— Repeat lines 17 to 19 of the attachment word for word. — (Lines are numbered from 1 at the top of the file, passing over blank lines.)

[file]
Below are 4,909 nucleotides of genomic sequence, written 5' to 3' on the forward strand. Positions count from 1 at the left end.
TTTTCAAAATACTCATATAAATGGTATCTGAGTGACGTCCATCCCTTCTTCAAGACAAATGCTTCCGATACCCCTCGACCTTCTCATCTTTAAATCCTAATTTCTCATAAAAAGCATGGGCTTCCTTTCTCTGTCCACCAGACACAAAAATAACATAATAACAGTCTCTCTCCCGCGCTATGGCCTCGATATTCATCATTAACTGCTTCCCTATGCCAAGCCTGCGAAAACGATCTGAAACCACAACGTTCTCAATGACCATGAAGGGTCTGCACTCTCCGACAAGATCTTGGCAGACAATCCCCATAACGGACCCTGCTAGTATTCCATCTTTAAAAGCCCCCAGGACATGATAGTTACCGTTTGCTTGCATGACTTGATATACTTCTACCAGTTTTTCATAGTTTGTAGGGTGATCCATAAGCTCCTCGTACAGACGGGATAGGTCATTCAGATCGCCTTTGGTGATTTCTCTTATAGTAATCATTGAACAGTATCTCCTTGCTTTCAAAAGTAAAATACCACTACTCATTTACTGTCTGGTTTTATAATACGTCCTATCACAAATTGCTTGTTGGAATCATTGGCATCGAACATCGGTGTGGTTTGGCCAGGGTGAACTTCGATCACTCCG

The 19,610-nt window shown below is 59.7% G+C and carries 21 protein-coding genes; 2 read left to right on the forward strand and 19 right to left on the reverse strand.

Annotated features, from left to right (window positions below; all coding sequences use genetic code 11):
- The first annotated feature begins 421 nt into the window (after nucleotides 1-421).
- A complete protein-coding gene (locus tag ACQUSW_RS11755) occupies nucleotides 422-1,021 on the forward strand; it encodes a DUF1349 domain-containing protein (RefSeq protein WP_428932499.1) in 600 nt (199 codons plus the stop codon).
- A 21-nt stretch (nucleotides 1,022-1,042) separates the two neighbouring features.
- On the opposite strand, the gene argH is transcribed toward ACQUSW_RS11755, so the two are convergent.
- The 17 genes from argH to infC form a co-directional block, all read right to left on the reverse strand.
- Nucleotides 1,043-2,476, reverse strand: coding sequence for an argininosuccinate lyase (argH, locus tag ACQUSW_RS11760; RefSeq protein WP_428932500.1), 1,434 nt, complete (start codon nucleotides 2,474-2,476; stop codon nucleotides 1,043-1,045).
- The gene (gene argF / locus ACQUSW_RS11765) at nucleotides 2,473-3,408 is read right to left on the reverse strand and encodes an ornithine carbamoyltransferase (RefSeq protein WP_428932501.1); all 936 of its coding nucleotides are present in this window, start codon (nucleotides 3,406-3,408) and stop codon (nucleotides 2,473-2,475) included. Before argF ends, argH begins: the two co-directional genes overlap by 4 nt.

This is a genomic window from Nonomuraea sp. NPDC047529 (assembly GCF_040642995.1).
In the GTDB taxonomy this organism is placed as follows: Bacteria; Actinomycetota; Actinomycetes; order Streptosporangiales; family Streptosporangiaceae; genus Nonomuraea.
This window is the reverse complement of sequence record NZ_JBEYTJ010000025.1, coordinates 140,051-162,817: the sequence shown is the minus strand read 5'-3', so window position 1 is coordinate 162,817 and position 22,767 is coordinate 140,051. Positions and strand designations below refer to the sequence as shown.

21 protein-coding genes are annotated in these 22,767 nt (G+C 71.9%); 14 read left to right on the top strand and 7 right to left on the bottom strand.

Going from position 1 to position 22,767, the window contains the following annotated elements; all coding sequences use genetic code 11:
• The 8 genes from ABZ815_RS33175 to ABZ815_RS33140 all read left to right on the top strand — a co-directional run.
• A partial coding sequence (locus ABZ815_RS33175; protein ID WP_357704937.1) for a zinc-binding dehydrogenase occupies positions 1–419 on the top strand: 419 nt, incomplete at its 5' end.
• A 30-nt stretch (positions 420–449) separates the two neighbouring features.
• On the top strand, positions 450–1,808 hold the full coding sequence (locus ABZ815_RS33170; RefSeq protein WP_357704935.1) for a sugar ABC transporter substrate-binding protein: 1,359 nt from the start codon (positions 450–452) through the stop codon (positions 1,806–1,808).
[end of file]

• The 8 genes from ABZ815_RS33175 to ABZ815_RS33140 all read left to right on the top strand — a co-directional run.
• A partial coding sequence (locus ABZ815_RS33175; protein ID WP_357704937.1) for a zinc-binding dehydrogenase occupies positions 1–419 on the top strand: 419 nt, incomplete at its 5' end.
• A 30-nt stretch (positions 420–449) separates the two neighbouring features.